What does Arron Afflalo do best? He’s ready to find out

ORLANDO, Fla. – Arron Afflalo is not about to describe what he is going through as a mid-career identity crisis.
But after six years in the NBA and the first in which he was on a team that failed to make the playoffs, the Orlando Magic guard is feeling the need to start making a name for himself.
“I’m kind of getting to the age now where I’m kind of settling into being great at something,” he said. “Whether it’s being a high-level defensive player, a high-level shooter, an efficient scorer, doing the things where I’m really playing to my strengths. That’s something I’m looking forward to.”
It would be understandable if Afflalo didn’t want to look back for very long on his first season with the Magic. Not only did they lose 62 games, but he missed the last three weeks because of a tear in his right hamstring that is still preventing him from taking part in basketball drills.
“It is what it is,” he said. “We had a lot of firsts in terms of role definition, in terms of learning, in terms of the coaching staff. And when you’re fully committed to doing better and trying to win it all at some point in time, you have to go through experiences like this. All we can do is try to learn from what happened this year and move forward into next year.”
Until being part of the four-team trade that sent Dwight Howard to the Los Angeles Lakers, Afflalo spent three seasons as a starter in Denver, where George Karl has coached the Nuggets since halfway through the 2004-05 season. With the Magic, he was one of the oldest players on a roster overhauled by first-year general manager Rob Hennigan and entrusted to first-year coach Jacque Vaughn.
Vaughn often used Afflalo and J.J. Redick together and even started both of them for a stretch of games in November, with the 6-foot-5 Afflalo listed as a small forward. But even before Redick was traded to the Milwaukee Bucks, it was not uncommon for Afflalo to play 40 or more minutes a game.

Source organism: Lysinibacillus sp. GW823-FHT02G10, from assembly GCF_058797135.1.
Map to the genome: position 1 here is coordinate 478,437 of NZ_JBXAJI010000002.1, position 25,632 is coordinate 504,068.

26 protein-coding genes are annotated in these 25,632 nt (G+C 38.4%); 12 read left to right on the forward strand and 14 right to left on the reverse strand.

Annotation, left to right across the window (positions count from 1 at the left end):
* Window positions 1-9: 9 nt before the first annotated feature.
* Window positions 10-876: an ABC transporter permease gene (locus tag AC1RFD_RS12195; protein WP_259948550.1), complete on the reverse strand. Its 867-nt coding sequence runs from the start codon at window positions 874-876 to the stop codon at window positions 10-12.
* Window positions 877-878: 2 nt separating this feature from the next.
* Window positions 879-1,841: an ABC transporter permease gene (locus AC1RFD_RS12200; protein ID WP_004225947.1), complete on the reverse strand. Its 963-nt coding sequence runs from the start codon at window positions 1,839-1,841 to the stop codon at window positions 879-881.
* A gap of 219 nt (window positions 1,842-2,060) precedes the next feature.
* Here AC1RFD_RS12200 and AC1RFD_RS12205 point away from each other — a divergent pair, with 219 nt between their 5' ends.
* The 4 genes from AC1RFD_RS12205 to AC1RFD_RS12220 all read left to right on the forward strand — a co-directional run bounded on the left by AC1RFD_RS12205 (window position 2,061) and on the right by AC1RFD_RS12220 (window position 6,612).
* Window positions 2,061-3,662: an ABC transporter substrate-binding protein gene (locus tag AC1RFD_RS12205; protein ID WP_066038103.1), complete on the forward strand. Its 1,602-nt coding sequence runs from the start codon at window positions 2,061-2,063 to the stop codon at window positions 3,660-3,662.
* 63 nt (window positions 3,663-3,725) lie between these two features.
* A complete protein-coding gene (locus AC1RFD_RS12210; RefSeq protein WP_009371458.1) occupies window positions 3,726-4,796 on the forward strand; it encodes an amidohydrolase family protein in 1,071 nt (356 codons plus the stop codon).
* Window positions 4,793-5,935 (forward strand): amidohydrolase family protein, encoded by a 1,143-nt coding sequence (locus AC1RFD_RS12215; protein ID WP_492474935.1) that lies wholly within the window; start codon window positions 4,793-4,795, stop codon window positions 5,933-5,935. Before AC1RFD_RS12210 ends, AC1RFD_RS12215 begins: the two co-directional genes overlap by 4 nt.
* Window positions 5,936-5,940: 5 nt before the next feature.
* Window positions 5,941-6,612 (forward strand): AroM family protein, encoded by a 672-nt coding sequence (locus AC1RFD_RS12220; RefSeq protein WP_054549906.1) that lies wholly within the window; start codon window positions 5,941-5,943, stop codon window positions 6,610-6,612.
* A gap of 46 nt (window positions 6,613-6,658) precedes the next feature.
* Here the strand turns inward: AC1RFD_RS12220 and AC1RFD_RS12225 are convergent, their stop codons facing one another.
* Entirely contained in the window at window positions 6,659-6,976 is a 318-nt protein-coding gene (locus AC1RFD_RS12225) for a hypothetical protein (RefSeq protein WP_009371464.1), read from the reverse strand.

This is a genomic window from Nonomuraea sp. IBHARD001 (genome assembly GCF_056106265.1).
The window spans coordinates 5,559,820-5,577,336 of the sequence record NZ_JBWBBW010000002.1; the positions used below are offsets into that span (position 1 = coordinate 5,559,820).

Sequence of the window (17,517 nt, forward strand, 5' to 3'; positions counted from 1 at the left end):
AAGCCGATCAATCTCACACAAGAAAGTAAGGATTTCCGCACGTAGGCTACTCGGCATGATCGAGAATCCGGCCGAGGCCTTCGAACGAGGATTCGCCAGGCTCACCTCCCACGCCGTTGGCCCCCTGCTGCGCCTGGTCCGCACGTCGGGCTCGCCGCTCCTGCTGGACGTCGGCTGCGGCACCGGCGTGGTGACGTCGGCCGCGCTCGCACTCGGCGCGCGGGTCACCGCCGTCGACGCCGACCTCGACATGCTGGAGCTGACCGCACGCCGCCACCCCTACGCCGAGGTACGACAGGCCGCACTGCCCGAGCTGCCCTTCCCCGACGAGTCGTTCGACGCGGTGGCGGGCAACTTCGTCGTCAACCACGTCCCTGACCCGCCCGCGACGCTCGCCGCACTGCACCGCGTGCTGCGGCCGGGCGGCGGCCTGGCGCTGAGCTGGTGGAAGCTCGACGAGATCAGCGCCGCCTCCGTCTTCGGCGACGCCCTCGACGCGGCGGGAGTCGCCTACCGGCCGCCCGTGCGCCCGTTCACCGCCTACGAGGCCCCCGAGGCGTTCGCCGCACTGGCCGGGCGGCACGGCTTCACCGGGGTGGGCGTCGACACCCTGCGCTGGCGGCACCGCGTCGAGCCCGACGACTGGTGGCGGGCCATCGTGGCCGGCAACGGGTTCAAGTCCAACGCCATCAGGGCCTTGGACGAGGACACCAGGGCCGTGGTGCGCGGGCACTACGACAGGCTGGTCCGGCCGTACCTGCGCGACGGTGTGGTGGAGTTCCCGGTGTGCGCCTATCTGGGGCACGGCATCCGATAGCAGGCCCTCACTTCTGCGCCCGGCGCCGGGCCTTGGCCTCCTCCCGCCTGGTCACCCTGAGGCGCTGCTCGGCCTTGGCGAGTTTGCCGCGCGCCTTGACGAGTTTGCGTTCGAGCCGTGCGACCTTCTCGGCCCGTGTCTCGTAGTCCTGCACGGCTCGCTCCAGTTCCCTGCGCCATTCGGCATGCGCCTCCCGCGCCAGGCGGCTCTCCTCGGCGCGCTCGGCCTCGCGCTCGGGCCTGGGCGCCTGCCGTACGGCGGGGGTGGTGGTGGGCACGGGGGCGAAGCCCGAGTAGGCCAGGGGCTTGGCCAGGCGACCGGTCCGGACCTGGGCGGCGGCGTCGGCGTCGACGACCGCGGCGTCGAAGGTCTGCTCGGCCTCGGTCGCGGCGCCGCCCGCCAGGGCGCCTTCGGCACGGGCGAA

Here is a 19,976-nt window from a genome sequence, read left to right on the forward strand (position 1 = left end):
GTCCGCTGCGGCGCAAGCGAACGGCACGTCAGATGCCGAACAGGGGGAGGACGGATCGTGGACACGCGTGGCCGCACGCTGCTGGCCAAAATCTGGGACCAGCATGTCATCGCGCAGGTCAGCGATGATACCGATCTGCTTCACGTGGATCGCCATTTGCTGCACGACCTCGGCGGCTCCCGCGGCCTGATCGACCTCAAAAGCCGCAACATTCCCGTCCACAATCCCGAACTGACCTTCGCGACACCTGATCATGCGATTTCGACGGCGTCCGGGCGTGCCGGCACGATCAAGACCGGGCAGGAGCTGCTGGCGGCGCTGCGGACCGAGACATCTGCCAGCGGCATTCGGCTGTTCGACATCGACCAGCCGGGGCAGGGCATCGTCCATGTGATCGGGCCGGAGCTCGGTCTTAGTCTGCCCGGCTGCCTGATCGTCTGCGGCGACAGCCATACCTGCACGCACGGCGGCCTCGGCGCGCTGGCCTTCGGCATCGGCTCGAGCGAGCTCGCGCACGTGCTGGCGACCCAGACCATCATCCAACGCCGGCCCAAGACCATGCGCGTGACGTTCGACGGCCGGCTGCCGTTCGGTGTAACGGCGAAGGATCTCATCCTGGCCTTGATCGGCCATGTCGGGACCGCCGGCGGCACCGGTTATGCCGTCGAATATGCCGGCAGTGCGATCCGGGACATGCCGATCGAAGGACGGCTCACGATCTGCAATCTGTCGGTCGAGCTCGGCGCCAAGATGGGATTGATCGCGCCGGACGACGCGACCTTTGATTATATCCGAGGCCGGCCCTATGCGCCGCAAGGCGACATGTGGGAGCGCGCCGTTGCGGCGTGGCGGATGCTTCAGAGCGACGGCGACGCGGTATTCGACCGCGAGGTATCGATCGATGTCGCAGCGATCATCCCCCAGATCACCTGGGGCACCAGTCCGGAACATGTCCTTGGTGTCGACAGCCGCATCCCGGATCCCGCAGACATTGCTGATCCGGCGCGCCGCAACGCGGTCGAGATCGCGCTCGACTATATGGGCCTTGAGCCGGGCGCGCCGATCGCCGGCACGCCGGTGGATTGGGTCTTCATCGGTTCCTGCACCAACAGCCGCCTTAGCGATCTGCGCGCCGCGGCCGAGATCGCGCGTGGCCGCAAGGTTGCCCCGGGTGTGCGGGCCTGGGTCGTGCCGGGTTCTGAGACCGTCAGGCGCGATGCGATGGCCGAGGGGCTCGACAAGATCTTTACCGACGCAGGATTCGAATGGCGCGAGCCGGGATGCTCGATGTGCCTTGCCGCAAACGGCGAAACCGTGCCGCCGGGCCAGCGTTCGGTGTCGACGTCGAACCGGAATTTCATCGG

“Next year, I’ll be that much of a better player because I’ll be sticking to goals and really accepting goals,” he said.
If Hennigan is not finished making major roster changes, Afflalo and fellow veterans Jameer Nelson and Glen Davis are generally regarded as the players with the most trade value. With all three of them sidelined down the stretch, the Magic often went with a starting lineup that had just one player older than 23.
Afflalo, who will turn 28 in October, suffered his injury during the second quarter March 22 against the Oklahoma City Thunder while chasing down a loose ball. By the time training camp rolls around, he has every bit of confidence he’ll continue to help younger players such as Nikola Vucevic, Tobias Harris and Maurice Harkless.
“The guys who are here, those are the guys I have to get out on the court with and build chemistry with,” he said. “From that angle, I believe in them. I’ve seen qualities in them. I’ve seen skill sets in them that are going to allow us to compete and play hard.”
What He Did Right
Afflalo was one of five NBA players to lead his team in scoring after being traded at the end of last season. Affalo’s 16.5-point average was the best of his career and included 24 games in which he topped the Magic in scoring. He also hit 85.7 percent of his free throws. While not a vocal leader, he brought a calming presence to a locker room full of young players and deserves some of the credit for how rookie Maurice Harkless improved as the year went on.
Where He Needs to Improve
Afflalo’s 3-point shooting percentage dropped significantly from the numbers he put up during his three years with the Denver Nuggets. He might need to start relying less on that shot and become even more of a mid-range jump shooter and slasher. It remains to be seen what the effects will be of a torn right hamstring which sidelined him for the final 12 games, especially if Afflalo wants to establish a reputation as a defensive stopper.
Best Game
Jan. 12 at Los Angeles Clippers. With the Magic mired in a 10-game losing streak, Afflalo put together his best all-around game of the season against the NBA’s hottest team at the time. He finished with 30 points, seven rebounds and seven assists in a 104-101 victory. The native of Los Angeles scored 30 points both times he played back home, and the Magic were 2-0 in those games.
Looking Ahead
His future in Orlando could depend on whether the Magic draft someone in the first round who plays the same position as him or if they determine Harkless is more of a shooting guard than a small forward. Afflalo has two years left on his current contract plus a player option for 2015-16, with only Jameer Nelson likely to make more money than him next season.
You can follow Ken Hornack on Twitter @HornackFSFla or email him at khornack32176@gmail.com